The Getaway God is the sixth book in the Sandman Slim series by Richard Kadrey. I have read every book and have never really been disappointed in any of the books from this series. this book is no exception, although I did find some things about the book tedious. It could just be that I’m so used to the genre (I’d call this book Urban-fantasy) that I know all the “tricks”. The characters are still fun and interesting, although i still haven’t connected to some of them which poses a bit of a problem in this story.
The basic story is as follows: Sandman Slim (James Stark) is in a rush to save not only himself and all his friends but the entire world from the Angra Om Ya (the old gods who the gods we know of threw out of this world and then took over management of the universe.). The Angra Om Ya are pissed and are bent on revenge.
That may be the biggest issue in the book, but it is far from the only thing eating away at Stark. There is also the fact that LA is sinking into chaos and madness, Hell is suffering from the same, and there is a crazy evil serial killer stalking LA that isn’t quite what he seems. Oh and something is seriously going wrong with Candy, Stark’s lady love.
One of my favorite parts of the book is the clever dialog and sarcastic humor to be found in these books. I always find myself smiling or laughing a bit during the story which is good because these books have a lot of violent action and serious stakes that could be bogged down in excessive angst and gloom in the hands of a different writer. Richard Kadrey ‘s voice shines in these books and I often find myself laughing during scenes of violence simply because of the sarcastic humor found there.
This book more than any of the others seemed very philosophical. By that I mean there were a lot of passages where James Stark questions the basic foundations of the universe and his place in it. Should he fight for this world? Which kind of God is best – tired and indifferent or vengeful and mean? Why does all this terrible stuff keep happening to Stark? Is it just coincidence or some sort of twisted fate?
These passages were interesting to read yet by the end I did start skimming through them. There is only so mach introspection I can take at a time, and this book pushed my limits. I think Richard Kadrey did a fine job looking deeper into the character of James Stark and what it is that he really wants out of his life. There is a lot of introspection, and dare-I-say, navel gazing done in this book, but if you can handle a bit of that the action and surprises are still a lot of fun.
Along with the introspection, another thing that may grate on some readers is the fact that although we are told many times about the danger and End Times approaching it never really feels all that urgent. Yes there is a lot of rain (even in Hell) and people are running out of LA in droves, and the people that remain are stressed and going a bit crazy, but it never really seems all that bad. It might be a product of the more laid back nature of Stark himself (he is our view point character after all), he’s seen it all so this stuff just slides off his back. It could also rest on the shoulders of all the people and friends he interacts with who are basically in the same boat. They have all been through so much that they just seem to shrug at the apocalypse. It is OK in small doses but after a while it can pull the reader out of the story, if the characters don’t seem to care why should I?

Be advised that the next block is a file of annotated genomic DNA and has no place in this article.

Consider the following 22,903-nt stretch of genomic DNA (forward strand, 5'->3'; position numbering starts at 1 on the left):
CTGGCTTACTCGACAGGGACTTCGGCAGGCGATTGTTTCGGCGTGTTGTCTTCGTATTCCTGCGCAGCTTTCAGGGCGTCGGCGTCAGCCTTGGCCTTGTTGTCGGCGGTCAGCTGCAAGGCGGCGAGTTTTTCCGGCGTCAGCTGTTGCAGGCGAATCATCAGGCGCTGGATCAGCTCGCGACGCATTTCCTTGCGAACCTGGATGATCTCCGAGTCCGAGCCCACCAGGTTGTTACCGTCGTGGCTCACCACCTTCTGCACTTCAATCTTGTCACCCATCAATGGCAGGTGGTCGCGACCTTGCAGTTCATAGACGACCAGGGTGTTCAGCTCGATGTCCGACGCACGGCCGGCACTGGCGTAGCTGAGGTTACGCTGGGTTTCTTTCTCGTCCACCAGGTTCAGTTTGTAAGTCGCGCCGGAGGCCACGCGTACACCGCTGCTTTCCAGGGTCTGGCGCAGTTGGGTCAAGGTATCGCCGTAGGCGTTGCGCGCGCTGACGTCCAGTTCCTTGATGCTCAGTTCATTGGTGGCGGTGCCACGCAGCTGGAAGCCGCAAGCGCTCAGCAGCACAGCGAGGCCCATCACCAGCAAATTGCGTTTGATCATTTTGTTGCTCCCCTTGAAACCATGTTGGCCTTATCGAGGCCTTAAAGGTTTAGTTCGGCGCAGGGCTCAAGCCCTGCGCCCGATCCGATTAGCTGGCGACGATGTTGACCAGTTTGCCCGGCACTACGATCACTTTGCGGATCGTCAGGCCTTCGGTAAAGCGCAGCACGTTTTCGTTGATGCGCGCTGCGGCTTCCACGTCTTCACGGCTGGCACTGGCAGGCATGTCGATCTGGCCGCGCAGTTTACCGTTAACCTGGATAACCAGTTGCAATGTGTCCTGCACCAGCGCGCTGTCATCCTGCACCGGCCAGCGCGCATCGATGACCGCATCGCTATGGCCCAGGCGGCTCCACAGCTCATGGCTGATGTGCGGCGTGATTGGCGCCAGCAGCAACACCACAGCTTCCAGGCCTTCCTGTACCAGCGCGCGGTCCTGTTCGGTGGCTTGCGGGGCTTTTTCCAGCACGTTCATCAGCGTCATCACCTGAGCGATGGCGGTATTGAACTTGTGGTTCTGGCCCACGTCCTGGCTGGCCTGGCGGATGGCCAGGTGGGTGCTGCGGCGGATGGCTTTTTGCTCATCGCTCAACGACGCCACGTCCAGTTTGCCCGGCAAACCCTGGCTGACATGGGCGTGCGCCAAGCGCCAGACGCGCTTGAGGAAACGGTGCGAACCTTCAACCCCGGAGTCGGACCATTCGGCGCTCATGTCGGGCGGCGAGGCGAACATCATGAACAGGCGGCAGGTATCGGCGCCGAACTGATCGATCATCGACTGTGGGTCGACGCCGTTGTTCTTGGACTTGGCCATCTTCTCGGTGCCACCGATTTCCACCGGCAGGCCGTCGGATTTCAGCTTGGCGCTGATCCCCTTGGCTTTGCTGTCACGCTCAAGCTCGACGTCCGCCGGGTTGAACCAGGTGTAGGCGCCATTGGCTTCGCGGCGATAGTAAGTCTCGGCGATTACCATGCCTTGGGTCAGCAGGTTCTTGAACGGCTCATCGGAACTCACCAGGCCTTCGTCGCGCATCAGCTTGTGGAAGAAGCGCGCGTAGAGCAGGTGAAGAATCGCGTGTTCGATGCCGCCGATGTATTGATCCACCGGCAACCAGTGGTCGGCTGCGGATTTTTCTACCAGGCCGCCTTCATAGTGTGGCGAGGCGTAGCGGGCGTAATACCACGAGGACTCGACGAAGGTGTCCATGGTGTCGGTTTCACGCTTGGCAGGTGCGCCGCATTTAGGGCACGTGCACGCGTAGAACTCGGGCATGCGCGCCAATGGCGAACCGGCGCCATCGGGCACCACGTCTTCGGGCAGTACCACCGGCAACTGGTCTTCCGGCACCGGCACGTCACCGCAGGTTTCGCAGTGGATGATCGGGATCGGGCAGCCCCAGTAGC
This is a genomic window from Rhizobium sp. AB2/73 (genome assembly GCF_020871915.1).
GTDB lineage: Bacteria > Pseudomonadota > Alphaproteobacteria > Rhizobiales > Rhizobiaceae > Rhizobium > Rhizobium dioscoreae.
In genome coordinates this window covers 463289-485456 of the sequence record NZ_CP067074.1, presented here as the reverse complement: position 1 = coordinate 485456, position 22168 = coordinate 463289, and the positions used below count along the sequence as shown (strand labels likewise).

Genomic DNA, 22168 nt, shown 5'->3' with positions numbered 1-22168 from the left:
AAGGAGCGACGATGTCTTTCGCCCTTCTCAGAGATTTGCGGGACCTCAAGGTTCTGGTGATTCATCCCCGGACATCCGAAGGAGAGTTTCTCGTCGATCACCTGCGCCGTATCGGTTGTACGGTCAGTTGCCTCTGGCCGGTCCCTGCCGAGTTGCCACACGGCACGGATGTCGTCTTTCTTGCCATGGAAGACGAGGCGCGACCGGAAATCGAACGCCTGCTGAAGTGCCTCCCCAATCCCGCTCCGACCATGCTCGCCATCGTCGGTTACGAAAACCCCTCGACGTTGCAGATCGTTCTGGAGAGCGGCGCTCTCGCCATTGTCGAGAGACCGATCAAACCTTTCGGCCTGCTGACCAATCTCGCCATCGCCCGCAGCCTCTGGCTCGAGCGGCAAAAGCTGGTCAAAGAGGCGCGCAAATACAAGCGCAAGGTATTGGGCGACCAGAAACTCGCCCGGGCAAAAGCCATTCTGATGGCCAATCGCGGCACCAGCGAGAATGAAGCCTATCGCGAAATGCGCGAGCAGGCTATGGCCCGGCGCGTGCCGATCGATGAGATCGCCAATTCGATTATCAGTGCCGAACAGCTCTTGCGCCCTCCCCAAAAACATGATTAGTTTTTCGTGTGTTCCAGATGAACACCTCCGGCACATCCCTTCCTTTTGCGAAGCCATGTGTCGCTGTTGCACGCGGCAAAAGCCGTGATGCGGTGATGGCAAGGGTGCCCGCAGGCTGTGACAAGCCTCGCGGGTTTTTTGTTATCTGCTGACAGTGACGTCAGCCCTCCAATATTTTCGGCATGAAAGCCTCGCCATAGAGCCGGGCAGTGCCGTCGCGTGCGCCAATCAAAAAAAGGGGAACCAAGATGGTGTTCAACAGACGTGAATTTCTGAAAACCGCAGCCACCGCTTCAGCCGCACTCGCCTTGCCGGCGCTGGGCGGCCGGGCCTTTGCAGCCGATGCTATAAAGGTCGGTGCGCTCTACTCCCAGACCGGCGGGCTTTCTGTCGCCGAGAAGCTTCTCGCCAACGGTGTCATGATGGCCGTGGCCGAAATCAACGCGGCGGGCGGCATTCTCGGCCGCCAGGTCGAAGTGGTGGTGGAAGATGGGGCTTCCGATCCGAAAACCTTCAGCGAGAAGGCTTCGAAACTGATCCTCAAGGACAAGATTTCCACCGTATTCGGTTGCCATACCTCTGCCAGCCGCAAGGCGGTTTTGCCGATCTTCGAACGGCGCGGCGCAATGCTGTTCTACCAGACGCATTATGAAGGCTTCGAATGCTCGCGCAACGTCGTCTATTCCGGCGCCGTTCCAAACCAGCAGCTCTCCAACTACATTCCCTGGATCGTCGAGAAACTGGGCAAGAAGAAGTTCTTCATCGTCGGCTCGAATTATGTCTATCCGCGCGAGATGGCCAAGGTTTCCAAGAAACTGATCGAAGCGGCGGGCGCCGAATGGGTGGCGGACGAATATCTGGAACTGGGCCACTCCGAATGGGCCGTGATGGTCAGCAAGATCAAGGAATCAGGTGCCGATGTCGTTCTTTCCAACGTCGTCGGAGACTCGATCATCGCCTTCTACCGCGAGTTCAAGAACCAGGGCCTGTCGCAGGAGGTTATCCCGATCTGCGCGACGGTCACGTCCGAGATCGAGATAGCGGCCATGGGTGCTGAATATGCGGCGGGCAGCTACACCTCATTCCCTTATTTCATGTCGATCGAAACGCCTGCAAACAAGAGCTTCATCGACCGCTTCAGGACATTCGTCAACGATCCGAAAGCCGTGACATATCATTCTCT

The characters are as fun as usual. James Stark is rad and bad ass as usual. I really love his mean sarcastic streak and the fact that he will fight for his friends until his last breath if needed. The Golden Vigil and Wells are back and the book doesn’t shy away from how much the two hate each other. Reading this book felt a lot like getting in touch with some old friends. It was fun but some of you have changed and grown up, become different than you were. The supporting cast was fine as usual, some are funny and some get hurt, but they all pull through fine in the end. This might be the first book where Stark doesn’t lose someone close to him (?). Which I am going to use to segway into the Candy story-line.
So, Candy and Stark are the same in this book as they’ve always been. Fast talking and quick with a joke or some random pop culture mention. That’s the problem. There is absolutely no growth or change with Candy in this book. She remains the same as when you first meet her. Even when things get slightly interesting with her the story pulls back from it with a quickness. I really don’t need to know how much she likes Spirited Away or how many pieces of furniture she and Stark break while having sex. Yes we get it, they are violent in all aspects of their lives. After a while it just gets boring and makes me sigh and roll my eyes. For a lot of the book Candy is just this cardboard cut-out wonderful girlfriend. Everyone, and I mean everyone, comments how much better Stark is when he’s with her. There is no real conflict between them here, like I said the story tries to make her interesting but backs away from anything remotely interesting so fast that it might as well not be put in there. I am also underwhelmed by the end of her story-line.
Obviously many of my problems here could be explained in subsequent books, and I hope they are! But right now it just isn’t as interesting to me as it used to be.